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Photography by Love is Love Photography Website

Jeremy and Beth enjoyed eight years kid free while trying to have children naturally, but pregnancy just didn’t happen for them. Adoption was always part of their family plan, but they thought it would happen second, not first.

In the spring of 2012, Beth happened to be chatting with a friend who nudged them in the “Hey, you might be running out of time to start a family” direction. That nudge was just enough of a push to turn their lowercase plan b into a bold uppercase capital A.

Everything clicked for the Dallas-Fort Worth area couple that it was the perfect time to pursue actively creating their forever family through the process of adoption.

Within one week of their monumental decision, they had placed several applications with various agencies and ended up matching with a mother in Atlanta, Georgia shortly after that.

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After spending a ton of money and becoming emotionally connected with the expectant mom and her unborn son, Jeremy and Beth spent most of the summer and fall of 2012 recovering from a last-minute change of heart, when the expectant mom decided not to move forward with the adoption process after all. However, in December of 2012, Jeremy and Beth were emotionally ready to start the process again.

Each time the couple began their search they did not have any specifics in mind when it came to the age of child they were looking to have placed in their home. Then one day the same friend who had nudged the couple into the process shared a link with Beth via Facebook about a five-year-old girl that an adoption agency was unable to place.

Beth’s friend explained this placement story had appeared in her newsfeed several times and asked if she and Jeremy would consider adopting this young girl.

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The couple gave some serious thought to her story before moving forward with the adoption match. Unbeknownst to Beth, the first moment Jeremy laid eyes on Harper’s photo, his gut feeling was this little girl was supposed to be his daughter.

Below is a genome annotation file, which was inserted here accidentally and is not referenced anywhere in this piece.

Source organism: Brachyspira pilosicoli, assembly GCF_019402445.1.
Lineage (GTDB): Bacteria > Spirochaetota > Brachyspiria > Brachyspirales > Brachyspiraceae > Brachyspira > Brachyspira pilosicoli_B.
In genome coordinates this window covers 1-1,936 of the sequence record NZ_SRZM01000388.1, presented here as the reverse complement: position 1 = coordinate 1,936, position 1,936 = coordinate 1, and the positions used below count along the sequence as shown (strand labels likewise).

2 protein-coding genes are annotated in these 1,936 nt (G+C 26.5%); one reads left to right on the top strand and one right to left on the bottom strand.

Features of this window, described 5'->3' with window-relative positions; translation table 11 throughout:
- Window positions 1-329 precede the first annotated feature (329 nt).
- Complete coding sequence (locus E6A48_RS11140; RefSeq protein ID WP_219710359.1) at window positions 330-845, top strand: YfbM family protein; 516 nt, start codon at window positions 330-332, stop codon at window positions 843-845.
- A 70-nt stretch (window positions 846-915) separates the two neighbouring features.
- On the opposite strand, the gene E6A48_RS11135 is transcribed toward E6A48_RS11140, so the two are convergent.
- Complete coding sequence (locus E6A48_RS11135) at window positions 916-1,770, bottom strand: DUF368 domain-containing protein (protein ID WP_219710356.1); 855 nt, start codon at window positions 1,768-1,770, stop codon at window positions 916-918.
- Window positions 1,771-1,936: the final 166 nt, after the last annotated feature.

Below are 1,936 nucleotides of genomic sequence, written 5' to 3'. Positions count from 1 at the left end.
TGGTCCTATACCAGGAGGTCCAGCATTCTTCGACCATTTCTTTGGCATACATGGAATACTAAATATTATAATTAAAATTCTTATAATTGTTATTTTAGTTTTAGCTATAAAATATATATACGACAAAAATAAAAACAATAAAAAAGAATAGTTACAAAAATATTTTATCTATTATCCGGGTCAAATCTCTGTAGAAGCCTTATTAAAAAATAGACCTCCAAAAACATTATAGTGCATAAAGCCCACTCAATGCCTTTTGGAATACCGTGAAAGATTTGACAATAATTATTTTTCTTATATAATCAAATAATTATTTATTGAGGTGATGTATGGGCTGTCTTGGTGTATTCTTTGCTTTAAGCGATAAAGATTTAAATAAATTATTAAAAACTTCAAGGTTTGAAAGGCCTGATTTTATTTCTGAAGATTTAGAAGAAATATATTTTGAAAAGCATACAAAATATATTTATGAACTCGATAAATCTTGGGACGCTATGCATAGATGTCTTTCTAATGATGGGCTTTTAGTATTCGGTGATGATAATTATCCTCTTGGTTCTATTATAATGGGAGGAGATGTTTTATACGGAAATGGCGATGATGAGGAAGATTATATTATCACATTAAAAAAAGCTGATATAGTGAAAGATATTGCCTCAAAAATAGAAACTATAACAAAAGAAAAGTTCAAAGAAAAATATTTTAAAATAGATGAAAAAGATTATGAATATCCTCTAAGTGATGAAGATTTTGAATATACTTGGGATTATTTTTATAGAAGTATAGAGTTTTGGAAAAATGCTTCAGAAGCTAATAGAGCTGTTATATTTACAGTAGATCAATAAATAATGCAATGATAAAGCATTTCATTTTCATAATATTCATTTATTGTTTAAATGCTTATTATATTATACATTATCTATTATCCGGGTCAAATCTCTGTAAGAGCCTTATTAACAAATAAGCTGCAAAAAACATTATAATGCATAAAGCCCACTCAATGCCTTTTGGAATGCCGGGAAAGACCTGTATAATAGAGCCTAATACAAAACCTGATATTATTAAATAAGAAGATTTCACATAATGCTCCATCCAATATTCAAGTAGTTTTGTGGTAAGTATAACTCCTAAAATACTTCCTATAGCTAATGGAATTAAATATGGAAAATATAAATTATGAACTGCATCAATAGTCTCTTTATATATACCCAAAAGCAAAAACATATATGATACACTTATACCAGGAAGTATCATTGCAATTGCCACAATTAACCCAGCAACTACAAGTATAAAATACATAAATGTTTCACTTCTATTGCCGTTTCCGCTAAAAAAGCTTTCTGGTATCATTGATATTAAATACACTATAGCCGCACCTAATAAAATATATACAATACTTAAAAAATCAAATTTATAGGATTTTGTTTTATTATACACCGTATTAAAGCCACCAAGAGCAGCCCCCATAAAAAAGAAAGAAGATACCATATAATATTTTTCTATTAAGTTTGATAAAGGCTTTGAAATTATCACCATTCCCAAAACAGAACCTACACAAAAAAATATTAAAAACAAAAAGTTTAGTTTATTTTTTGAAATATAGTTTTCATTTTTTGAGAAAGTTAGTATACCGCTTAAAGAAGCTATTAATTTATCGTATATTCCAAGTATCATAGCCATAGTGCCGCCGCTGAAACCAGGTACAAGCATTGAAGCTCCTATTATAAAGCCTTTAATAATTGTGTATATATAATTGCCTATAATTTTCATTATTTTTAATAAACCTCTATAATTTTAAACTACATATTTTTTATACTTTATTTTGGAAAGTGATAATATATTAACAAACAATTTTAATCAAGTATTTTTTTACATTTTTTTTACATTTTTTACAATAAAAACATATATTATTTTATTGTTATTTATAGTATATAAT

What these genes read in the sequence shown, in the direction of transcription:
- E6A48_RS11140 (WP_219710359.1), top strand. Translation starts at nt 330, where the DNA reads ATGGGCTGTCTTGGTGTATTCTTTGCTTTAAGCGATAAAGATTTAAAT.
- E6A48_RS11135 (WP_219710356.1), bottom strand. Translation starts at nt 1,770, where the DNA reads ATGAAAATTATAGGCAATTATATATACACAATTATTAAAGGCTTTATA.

Little did they know that the Hallock family would grow from a two-person home into a four-person household in just under ten months.

At the beginning of 2013, they started the adoption process with an agency that worked with the Republic of Congo to bring Harper home when they received a call in February from their former caseworker in Georgia.

She explained the agency was unable to match one particular birth mom who was expecting a newborn in three months. The reason the mother was unable to match successfully with a family was due to the fact she was of 100% African decent from Sierra Leon.

Many of the families the caseworker spoke with had a major hang up with specifically wanting an “African-American child.” The couples never connected the fact that even though the expectant mother was from Sierra Leon, the child would be born in America, thus making the baby 100% African American.

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Those minor details did not matter to Jeremy and Beth. The expectant mother had a strong connection with the Hallocks during their initial phone meeting, and they were quickly matched together.

The couple never imagined they would be adopting both Harper and Mya at the same time. Normally there are a few months of “breathing room” between a first and second adoption, but that was not the case for the Hallocks, and that was the toughest part of starting their family.

Their timeline:

April 2013: Jeremy and Beth Travel to the Republic of Congo for two weeks, knowing that Mya will be born soon and wanting to make sure they spend as much one-on-one time with Harper as they possibly can before her sister’s birth.

May 2013: The couple travels to Atlanta,Georgia.  Mya is born. The new family stays in Georgia for three months before they bring little Mya home to Texas.

August 2013: Jeremy and Beth travel back to the Republic of Congo to bring Harper home.

September 2013: the Hallocks are now a forever family of four living in Texas. Both girls fell into their laps at the same time without any calculated planning.

Some people use Facebook to connect with old high school friends while others use it to as a connection point for long-distance family members.

Harper and Mya will have a different conversation about how Facebook impacted their the future when they get older. I suspect they will say, “If it were not for Facebook, we would have never found our forever family.”

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